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And Ghose gets at this when she notes that “it’s also possible that interviewers rated women more attractive when they follow conventional beauty norms—maintaining a certain weight, doing their hair a certain way, or generally getting dolled up.”

Possible, yes, even likely. McClintock stresses that she isn’t suggesting same-sex partnerships are in any way a “second-best option to heterosexual unions,” but rather that everyone is tangled in a complicated causal web:

I do not think that women are strategically selecting an advantageous sexual identity or that they can ‘choose’ whether they find men, women, or both sexually attractive. Rather, social context and romantic experience might influence how they perceive and label their sexual identity.

In other words, some people are stuck in more hetero-conforming environments than others, and presenting a certain way (and thus having the option of a hetero life when your sexuality is in fact fluid) may, in the end, be easier or more appealing than exploring other identities. It’s an external fluidity, maybe, and less of an overt slide if you’re not rigidly straight or gay.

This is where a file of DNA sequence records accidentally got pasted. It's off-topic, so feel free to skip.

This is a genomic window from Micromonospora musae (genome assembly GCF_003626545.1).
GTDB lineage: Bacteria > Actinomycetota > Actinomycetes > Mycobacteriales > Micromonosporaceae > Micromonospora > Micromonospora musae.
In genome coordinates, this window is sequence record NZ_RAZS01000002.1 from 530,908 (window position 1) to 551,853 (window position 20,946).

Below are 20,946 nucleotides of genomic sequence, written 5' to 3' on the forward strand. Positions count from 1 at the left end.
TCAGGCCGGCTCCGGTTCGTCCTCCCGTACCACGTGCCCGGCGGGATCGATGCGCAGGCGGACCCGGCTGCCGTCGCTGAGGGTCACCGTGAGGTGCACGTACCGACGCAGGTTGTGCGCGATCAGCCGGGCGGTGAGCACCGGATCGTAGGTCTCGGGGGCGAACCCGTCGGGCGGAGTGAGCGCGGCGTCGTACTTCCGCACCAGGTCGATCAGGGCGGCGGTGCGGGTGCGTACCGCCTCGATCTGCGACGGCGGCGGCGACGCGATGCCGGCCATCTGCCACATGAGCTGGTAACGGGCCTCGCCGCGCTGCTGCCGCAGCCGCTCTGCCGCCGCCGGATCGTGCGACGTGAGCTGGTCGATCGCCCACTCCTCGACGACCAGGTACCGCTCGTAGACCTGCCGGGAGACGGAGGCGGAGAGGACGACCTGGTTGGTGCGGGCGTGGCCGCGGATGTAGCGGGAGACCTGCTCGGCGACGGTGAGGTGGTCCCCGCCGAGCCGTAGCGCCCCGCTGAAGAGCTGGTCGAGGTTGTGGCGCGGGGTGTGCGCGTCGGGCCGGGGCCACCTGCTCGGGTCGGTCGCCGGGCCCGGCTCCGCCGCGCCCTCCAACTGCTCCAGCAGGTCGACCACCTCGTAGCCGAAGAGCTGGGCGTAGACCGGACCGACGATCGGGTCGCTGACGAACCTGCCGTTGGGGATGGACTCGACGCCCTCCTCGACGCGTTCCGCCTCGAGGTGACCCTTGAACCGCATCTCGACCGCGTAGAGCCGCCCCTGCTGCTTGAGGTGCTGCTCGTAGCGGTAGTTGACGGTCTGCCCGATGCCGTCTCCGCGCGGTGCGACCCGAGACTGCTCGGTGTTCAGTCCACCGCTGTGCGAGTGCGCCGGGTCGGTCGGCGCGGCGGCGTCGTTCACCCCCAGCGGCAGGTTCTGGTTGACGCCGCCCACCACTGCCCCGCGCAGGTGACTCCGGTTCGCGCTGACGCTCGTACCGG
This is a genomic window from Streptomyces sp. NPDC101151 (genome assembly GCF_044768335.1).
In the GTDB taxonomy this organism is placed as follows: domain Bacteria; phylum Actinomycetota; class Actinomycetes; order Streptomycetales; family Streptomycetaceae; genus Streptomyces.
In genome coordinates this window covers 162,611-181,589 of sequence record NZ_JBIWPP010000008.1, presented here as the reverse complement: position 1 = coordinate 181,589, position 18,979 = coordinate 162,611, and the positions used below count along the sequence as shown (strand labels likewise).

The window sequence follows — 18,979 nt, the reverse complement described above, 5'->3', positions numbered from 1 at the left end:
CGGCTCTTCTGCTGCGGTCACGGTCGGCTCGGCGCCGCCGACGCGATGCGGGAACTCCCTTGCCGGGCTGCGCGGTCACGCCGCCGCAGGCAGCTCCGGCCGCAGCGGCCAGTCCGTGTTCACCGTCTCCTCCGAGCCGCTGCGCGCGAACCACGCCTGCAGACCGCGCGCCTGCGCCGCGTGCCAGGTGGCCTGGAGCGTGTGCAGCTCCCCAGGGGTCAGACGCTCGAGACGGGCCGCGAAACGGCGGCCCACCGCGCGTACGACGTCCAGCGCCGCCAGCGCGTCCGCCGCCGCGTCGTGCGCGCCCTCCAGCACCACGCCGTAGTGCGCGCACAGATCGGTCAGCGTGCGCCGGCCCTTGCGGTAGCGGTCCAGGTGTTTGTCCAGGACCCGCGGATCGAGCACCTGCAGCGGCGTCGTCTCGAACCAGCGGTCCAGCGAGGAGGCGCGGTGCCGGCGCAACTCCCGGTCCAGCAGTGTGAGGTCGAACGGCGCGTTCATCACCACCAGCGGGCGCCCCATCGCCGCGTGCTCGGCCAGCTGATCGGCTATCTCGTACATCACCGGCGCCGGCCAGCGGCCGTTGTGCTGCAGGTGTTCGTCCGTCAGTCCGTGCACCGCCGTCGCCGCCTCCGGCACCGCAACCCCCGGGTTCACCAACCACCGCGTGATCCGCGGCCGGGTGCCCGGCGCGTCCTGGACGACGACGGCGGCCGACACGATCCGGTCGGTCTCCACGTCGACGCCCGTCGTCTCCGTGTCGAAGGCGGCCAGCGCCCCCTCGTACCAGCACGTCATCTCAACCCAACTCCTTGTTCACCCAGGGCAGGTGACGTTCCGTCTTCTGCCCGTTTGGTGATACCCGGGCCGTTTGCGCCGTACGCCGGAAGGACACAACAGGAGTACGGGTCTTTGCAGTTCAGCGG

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It’s all a fascinating chicken-and-egg sort of ponderance about how attraction and sexual identity work. Bisexuality has only fairly recently emerged as a valid sexual orientation—for most of my life, for instance, it was joked about and maligned as either being “confused” or “greedy.” But one thing is for sure, regardless of where you fall on the spectrum: Minimizing traditional hetero male attention by veering off-script in terms of traditional femininity has nothing to do with being pretty.

Image via Buena Vista Pictures